The “optimal” intake of fluoride has been widely accepted for decades as between 0.05 and 0.07 mg fluoride per kilogram of body weight (mg F/kg bw) but is based on limited scientific evidence. The purpose of this paper is to present longitudinal fluoride intake data for children free of dental fluorosis in the early-erupting permanent dentition and free of dental caries in both the primary and early-erupting permanent teeth as an estimate of optimal fluoride intake.
Data on fluoride ingestion were obtained from parents of 602 Iowa Fluoride Study children through periodic questionnaires at the ages of 6 weeks; 3, 6, 9, 12, 16, 20, 24, 28, 32, and 36 months; and then at 6-month intervals thereafter. Estimates of total fluoride intake at each time point were made by summing amounts from water, dentifrice, and supplements, as well as other foods and beverages made with, or containing, water. Caries data were obtained from examinations of children at ages 5 and 9 years, whereas fluorosis data were obtained from examinations of children only at age 9 years.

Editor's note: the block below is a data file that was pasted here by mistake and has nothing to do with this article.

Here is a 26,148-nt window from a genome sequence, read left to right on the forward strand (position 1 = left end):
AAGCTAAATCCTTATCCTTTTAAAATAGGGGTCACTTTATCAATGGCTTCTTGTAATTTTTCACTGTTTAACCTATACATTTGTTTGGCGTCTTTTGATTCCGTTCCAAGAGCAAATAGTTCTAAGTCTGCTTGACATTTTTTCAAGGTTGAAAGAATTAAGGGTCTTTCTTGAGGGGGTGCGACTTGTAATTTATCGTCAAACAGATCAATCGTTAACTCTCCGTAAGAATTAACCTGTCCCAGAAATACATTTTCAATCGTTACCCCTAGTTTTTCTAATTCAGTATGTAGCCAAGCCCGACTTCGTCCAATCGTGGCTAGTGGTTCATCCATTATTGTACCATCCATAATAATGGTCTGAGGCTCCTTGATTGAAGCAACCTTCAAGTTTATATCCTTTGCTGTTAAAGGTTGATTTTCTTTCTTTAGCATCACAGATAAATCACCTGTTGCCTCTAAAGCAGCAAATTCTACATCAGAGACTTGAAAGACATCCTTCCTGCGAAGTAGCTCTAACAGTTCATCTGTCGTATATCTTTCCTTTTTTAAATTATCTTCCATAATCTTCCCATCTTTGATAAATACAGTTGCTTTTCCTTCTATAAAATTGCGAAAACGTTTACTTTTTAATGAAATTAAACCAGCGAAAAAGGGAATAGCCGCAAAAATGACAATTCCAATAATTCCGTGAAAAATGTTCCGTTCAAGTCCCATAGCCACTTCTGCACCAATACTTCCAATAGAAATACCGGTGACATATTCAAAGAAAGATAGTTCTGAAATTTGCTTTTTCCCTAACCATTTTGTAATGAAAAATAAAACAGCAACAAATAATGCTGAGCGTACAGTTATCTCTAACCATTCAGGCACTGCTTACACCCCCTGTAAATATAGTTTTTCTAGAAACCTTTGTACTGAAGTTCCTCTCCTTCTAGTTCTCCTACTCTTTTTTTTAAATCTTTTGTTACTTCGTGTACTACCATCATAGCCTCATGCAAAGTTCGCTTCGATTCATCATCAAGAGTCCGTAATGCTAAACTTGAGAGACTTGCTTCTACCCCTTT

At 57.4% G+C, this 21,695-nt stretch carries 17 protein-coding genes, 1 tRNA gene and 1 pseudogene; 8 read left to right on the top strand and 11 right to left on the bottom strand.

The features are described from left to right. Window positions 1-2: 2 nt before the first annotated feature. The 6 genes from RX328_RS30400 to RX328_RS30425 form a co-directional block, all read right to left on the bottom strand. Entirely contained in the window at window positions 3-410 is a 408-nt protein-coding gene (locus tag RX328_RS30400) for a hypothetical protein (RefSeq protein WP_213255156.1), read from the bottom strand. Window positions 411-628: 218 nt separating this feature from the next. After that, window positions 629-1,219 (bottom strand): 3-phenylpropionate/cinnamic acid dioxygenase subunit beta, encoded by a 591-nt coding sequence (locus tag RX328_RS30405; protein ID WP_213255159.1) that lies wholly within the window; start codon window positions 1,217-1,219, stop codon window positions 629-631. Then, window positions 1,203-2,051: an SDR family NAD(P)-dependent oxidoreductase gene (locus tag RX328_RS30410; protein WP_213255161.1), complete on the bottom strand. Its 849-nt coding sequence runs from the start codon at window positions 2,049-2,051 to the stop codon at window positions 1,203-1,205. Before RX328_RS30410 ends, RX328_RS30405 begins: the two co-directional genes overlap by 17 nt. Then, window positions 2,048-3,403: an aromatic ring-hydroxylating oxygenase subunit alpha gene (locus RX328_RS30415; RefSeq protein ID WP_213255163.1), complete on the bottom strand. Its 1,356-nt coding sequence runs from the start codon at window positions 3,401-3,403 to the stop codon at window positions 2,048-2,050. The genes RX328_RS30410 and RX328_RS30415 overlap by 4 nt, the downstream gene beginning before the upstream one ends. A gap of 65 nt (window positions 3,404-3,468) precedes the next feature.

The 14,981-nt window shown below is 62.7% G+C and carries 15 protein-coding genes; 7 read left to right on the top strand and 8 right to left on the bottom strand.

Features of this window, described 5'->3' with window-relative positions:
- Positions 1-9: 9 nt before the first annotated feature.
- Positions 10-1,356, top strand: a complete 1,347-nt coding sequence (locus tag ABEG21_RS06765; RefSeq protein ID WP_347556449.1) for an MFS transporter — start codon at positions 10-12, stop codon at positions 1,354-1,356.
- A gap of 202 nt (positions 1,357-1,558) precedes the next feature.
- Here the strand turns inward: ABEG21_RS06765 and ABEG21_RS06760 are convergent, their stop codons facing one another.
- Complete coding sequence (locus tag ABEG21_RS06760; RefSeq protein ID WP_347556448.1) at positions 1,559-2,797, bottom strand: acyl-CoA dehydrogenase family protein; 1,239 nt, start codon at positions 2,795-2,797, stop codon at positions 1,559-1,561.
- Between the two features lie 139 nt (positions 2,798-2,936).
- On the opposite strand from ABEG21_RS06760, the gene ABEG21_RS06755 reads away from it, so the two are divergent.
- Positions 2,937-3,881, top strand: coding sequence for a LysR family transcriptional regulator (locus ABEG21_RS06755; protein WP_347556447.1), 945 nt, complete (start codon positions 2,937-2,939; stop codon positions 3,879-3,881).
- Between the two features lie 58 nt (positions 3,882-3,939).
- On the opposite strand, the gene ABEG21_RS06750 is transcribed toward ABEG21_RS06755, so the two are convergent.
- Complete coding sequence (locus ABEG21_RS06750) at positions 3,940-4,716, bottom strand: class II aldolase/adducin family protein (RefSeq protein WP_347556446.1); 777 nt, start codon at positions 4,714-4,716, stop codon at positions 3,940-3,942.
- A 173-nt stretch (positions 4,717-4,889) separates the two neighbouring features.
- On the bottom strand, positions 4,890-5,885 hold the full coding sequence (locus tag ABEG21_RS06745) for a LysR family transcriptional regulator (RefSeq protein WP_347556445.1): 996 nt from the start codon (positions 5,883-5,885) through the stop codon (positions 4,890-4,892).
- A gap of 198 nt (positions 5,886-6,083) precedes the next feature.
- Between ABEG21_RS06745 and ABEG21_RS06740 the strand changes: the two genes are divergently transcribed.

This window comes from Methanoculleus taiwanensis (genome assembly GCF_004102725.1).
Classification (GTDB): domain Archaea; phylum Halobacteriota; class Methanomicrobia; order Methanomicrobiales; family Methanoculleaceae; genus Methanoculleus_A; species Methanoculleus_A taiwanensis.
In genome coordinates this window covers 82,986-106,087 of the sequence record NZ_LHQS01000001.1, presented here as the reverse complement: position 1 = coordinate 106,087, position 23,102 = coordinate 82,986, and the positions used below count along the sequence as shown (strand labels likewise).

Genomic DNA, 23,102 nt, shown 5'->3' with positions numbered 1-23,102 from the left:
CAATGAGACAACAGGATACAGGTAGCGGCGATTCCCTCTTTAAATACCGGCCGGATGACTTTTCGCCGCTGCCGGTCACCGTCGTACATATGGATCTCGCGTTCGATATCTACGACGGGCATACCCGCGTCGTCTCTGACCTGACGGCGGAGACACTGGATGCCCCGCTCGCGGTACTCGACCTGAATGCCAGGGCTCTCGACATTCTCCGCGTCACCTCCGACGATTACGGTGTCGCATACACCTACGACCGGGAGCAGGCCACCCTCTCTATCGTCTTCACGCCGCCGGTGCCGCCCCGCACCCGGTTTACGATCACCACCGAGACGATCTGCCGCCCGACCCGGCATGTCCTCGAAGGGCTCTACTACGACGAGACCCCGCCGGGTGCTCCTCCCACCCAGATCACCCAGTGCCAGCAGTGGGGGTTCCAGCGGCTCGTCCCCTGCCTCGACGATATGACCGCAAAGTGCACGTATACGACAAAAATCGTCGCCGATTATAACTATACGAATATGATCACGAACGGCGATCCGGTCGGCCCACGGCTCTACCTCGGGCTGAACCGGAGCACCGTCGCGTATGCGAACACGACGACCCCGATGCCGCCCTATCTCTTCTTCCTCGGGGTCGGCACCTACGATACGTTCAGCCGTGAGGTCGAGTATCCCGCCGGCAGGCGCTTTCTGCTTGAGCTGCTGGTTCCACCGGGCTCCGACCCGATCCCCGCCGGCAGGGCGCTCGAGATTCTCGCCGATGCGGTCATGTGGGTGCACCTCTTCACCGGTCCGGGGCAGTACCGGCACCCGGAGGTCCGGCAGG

The estimated mean daily fluoride intake for those children with no caries history and no fluorosis at age 9 years was at, or below, 0.05 mg F/kg bw for nearly all time points through the first 48 months of life, and this level declined thereafter. Children with caries had generally slightly less intakes, whereas those with fluorosis generally had slightly higher intakes.
Given the overlap among caries/fluorosis groups in mean fluoride intake and extreme variability in individual fluoride intakes, firmly recommending an “optimal” fluoride intake is problematic.